This chapter provided a brief introduction to input and output streams and how they are used to write to and read from files.
The important points discussed are reviewed in this section.
I/O stands for program input and program output.
Program input refers to data flowing into a program and is handled by input streams from which the program can read.
Program output refers to data flowing out of a program and is handled by output streams to which the program can write.
In C# and .NET, streams and files can be abstracted into objects of classes that reside in the System.IO namespace. This makes it easier to perform file I/O.
Any file consists of one long sequence of bits positioned one after the other. Depending on their interpretation, some files are named text files (accessed via character streams or binary streams) while other files are named binary files (only accessed via binary streams).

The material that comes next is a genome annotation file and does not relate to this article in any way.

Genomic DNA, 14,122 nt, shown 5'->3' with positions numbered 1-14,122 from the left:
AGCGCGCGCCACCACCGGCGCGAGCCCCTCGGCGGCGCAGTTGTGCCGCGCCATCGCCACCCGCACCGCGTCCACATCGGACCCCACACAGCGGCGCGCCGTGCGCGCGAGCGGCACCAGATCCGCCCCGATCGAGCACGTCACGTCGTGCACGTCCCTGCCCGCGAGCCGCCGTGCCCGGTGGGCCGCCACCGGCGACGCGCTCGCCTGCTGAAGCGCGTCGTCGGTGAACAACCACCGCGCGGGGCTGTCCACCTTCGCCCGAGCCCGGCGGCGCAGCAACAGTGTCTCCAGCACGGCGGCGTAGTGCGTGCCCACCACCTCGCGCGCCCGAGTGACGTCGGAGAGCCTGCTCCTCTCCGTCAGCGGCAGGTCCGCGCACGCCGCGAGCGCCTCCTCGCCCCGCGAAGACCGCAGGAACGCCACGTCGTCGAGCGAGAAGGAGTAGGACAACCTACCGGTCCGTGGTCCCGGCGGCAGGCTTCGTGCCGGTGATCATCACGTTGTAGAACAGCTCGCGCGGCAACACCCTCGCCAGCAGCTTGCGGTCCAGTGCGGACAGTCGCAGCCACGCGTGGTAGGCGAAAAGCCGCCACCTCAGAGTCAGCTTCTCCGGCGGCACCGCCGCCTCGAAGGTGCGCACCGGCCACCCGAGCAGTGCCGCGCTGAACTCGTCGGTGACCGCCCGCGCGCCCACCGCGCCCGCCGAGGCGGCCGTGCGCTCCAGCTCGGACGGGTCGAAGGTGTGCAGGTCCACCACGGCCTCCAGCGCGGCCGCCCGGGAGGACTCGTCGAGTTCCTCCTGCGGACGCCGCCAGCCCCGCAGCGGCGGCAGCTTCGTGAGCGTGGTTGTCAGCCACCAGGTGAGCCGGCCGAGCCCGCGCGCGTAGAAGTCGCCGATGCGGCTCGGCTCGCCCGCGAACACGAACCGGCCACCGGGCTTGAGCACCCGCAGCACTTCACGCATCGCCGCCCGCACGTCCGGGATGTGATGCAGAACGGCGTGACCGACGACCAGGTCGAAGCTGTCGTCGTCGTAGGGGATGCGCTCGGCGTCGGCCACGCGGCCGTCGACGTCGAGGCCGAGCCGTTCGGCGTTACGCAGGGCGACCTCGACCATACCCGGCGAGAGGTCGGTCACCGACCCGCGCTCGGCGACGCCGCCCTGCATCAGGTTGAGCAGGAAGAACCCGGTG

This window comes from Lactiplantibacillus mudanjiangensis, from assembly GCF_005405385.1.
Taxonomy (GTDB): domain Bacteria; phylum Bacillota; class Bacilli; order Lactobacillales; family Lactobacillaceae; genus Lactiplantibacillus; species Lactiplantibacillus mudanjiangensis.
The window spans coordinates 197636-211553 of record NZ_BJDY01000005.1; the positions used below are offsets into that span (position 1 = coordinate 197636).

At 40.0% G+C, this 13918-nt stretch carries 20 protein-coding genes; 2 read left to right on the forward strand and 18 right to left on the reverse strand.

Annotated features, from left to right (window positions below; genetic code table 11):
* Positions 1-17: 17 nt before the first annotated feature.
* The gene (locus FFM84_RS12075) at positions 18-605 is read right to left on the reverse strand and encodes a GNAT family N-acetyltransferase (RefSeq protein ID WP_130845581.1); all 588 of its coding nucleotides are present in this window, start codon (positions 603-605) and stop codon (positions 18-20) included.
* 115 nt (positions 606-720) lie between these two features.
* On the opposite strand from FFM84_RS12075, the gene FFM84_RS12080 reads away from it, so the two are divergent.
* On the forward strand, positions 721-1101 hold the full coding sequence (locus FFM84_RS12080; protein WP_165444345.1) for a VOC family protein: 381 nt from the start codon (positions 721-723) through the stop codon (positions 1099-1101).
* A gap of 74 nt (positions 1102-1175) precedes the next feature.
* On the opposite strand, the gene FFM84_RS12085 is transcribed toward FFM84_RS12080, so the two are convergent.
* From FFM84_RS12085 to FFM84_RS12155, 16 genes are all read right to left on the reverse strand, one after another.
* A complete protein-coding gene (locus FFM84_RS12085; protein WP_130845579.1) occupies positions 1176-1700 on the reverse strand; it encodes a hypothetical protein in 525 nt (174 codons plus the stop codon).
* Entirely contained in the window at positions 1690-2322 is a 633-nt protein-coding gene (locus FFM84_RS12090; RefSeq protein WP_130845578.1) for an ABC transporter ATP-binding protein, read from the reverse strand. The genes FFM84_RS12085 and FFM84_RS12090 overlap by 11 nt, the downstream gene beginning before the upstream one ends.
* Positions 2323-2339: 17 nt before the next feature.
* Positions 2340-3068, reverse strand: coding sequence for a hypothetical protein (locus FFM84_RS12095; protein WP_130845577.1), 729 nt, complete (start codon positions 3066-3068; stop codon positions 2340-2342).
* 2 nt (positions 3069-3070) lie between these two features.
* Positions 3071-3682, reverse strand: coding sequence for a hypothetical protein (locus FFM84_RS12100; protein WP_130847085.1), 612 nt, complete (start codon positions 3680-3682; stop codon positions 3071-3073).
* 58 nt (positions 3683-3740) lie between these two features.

The FileInfo, StreamWriter, StreamReader, and FileStream classes are commonly used for manipulating files and for performing file I/O. FileInfo represents a file in your computer's file system, StreamWriter and StreamReader represent character streams, and FileStream represents binary streams. The System.IO namespace contains many other useful classes targeted at interacting with the underlying file system and for performing I/O.